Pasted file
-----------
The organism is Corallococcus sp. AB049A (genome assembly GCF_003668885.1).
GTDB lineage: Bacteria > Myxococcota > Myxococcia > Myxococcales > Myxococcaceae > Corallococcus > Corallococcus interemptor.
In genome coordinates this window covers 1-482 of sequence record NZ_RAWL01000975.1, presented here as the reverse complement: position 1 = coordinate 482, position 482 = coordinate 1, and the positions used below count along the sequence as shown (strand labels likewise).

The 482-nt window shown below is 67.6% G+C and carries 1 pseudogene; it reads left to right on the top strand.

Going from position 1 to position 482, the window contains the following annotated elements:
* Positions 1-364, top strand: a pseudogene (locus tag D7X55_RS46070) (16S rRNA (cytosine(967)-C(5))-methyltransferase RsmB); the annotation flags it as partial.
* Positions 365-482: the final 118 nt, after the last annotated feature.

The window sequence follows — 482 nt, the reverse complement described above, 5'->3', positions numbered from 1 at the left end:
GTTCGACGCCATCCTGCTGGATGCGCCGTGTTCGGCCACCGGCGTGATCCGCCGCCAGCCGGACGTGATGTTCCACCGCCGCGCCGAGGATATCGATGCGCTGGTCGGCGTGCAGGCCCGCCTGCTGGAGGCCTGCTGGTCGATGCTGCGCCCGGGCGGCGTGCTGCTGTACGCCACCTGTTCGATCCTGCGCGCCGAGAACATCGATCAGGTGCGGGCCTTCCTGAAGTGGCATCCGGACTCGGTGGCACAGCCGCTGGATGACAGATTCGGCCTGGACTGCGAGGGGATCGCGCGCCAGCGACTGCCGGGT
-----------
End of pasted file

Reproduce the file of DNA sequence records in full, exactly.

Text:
The organism is Corallococcus sp. AB049A (genome assembly GCF_003668885.1).
GTDB lineage: Bacteria > Myxococcota > Myxococcia > Myxococcales > Myxococcaceae > Corallococcus > Corallococcus interemptor.
In genome coordinates this window covers 1-482 of sequence record NZ_RAWL01000975.1, presented here as the reverse complement: position 1 = coordinate 482, position 482 = coordinate 1, and the positions used below count along the sequence as shown (strand labels likewise).

The 482-nt window shown below is 67.6% G+C and carries 1 pseudogene; it reads left to right on the top strand.

Going from position 1 to position 482, the window contains the following annotated elements:
* Positions 1-364, top strand: a pseudogene (locus tag D7X55_RS46070) (16S rRNA (cytosine(967)-C(5))-methyltransferase RsmB); the annotation flags it as partial.
* Positions 365-482: the final 118 nt, after the last annotated feature.

The window sequence follows — 482 nt, the reverse complement described above, 5'->3', positions numbered from 1 at the left end:
GTTCGACGCCATCCTGCTGGATGCGCCGTGTTCGGCCACCGGCGTGATCCGCCGCCAGCCGGACGTGATGTTCCACCGCCGCGCCGAGGATATCGATGCGCTGGTCGGCGTGCAGGCCCGCCTGCTGGAGGCCTGCTGGTCGATGCTGCGCCCGGGCGGCGTGCTGCTGTACGCCACCTGTTCGATCCTGCGCGCCGAGAACATCGATCAGGTGCGGGCCTTCCTGAAGTGGCATCCGGACTCGGTGGCACAGCCGCTGGATGACAGATTCGGCCTGGACTGCGAGGGGATCGCGCGCCAGCGACTGCCGGGT